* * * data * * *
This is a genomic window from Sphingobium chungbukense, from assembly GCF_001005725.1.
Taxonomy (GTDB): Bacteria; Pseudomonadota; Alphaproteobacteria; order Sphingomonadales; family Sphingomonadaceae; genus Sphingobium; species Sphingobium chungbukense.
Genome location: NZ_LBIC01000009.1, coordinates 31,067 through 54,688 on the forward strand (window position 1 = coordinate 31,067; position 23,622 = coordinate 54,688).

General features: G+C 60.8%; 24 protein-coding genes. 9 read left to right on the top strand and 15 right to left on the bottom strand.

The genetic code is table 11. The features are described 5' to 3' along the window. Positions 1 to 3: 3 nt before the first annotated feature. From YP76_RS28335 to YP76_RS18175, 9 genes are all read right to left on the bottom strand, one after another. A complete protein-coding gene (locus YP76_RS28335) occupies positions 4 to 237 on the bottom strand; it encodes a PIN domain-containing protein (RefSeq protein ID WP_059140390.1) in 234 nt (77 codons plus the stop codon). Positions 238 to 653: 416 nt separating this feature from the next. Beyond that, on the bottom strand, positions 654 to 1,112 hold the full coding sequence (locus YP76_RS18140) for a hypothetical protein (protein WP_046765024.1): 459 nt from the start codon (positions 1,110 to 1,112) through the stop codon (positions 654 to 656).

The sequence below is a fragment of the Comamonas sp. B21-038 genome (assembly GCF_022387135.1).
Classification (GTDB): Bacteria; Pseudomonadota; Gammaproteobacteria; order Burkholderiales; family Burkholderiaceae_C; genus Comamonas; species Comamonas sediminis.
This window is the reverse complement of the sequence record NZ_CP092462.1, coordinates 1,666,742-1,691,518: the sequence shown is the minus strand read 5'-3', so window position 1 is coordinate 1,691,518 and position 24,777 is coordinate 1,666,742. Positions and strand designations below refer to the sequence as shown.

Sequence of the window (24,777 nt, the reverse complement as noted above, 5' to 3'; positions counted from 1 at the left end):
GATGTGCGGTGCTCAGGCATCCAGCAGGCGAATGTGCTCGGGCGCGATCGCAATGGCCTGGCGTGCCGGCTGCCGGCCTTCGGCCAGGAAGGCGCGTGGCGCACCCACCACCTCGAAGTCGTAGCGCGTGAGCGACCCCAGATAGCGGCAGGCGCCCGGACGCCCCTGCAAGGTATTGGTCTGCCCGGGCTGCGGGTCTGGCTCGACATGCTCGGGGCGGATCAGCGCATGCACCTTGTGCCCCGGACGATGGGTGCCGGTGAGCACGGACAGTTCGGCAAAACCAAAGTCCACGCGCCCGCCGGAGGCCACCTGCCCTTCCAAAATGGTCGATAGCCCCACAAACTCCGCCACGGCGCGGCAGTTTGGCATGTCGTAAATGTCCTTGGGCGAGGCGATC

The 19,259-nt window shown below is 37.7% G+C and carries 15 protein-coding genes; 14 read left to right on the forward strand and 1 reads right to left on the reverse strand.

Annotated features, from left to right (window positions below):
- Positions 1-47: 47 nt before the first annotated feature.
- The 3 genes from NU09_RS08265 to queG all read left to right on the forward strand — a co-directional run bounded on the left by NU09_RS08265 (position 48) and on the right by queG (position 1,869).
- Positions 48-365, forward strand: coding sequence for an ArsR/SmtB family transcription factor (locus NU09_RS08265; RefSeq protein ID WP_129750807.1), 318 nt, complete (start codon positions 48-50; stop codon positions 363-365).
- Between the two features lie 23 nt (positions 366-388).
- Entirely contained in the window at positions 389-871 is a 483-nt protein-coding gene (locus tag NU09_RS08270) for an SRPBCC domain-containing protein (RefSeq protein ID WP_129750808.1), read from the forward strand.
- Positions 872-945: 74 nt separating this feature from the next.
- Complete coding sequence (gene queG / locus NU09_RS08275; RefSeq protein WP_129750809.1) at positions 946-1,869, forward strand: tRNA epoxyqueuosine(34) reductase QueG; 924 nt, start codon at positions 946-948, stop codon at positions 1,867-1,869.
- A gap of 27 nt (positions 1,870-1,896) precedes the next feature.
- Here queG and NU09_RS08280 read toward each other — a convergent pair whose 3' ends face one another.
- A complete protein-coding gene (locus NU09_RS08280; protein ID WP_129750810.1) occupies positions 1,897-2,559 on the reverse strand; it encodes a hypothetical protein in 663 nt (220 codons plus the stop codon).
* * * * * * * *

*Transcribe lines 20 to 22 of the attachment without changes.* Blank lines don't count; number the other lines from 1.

- A gap of 27 nt (positions 1,870-1,896) precedes the next feature.
- Here queG and NU09_RS08280 read toward each other — a convergent pair whose 3' ends face one another.
- A complete protein-coding gene (locus NU09_RS08280; protein ID WP_129750810.1) occupies positions 1,897-2,559 on the reverse strand; it encodes a hypothetical protein in 663 nt (220 codons plus the stop codon).